Almost 5,000 Channel migrant crossings so far in 2024

Migrants being brought ashore in Dover on Easter Saturday
Migrants being brought ashore at Dover on Saturday [PA Media]

Seven small boats carrying 349 people crossed the English Channel on Saturday, the Home Office has said.

It brought the total for 2024 so far to 4,993 people, according to provisional government data.

It follows three days without any new arrivals.

Rishi Sunak's Conservative government has promised to "stop the boats" but shadow immigration minister Stephen Kinnock said the pledge had been "left in tatters".

On Tuesday the total for the year so far topped the record for arrivals between January and March, when 338 people were brought ashore at Dover.

In January five people drowned in French waters while trying to cross the English Channel.

The total for the whole of 2023, according to Home Office figures, was 29,437.

A UK Border Force vessel bringing migrants into Dover
Nearly 5,000 migrants have crossed the English Channel in the first three months of 2024 [PA Media]

A key plank of the government's strategy is the plan to send small boat arrivals to Rwanda, but legislation was not passed before Easter after peers inflicted a series of defeats on the flagship bill.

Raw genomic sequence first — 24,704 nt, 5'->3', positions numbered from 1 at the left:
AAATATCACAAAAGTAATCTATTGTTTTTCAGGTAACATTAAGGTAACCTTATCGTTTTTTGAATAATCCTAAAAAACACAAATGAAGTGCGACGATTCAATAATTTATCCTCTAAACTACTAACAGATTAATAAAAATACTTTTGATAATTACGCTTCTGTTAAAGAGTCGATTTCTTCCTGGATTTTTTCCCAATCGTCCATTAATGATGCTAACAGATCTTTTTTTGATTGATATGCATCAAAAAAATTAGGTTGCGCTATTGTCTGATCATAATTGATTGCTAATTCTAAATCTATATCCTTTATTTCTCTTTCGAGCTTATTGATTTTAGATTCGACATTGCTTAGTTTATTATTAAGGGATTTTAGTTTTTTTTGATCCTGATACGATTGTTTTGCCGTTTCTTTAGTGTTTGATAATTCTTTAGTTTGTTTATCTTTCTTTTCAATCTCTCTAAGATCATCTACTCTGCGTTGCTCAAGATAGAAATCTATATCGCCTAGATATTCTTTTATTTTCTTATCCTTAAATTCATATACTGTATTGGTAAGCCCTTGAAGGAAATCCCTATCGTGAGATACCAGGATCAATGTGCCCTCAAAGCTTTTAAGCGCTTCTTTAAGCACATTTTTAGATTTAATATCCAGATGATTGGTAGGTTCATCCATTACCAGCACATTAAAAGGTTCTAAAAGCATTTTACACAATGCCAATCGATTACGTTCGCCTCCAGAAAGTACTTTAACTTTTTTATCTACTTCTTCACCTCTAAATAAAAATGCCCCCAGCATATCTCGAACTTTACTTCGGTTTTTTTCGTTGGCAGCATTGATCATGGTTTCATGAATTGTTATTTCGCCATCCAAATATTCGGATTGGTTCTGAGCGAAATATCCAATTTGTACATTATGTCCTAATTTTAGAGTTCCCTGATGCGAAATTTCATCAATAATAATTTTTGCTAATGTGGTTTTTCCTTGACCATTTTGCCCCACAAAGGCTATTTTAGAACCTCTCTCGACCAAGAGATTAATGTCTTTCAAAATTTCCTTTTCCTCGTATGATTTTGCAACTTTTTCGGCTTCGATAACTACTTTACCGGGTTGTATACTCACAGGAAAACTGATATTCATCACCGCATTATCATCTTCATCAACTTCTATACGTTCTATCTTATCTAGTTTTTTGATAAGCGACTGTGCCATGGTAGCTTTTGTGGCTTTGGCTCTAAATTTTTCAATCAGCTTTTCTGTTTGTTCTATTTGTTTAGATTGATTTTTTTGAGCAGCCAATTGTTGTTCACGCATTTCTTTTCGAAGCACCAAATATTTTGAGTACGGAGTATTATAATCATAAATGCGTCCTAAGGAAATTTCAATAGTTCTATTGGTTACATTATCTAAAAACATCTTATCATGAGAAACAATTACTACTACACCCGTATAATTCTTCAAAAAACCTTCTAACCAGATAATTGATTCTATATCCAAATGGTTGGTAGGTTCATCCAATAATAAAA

The bill will return to the Commons when parliament resumes on 15 April.

Mr Kinnock said 2024 had seen "one unwanted record after another for the number of arrivals".

He said: "We can also see from these figures that there is a major tragedy waiting to happen in the Channel.

"Poor quality, overcrowded dinghies are putting to sea and getting into trouble early in their journeys, while the smuggling gangs responsible are left to count their profits.”

'Dangerous and illegal'

Illegal immigration minister Michael Tomlinson said it was clear Labour had "no plan at all".

He said Labour had voted 118 times against measures the Conservatives had created to secure borders, adding: "The numbers of illegal migrants would only go up under Labour, who are determined to scrap a working deterrent in the Rwanda plan."

He said the government had brought small boats arrivals down by a third and 24,000 people were returned last year.

A Home Office spokesman said: "The unacceptable number of people who continue to cross the Channel demonstrates why we must get flights to Rwanda off the ground as soon as possible.

"We continue to work closely with French police who are facing increasing violence and disruption on their beaches as they work tirelessly to prevent these dangerous, illegal and unnecessary journeys.”

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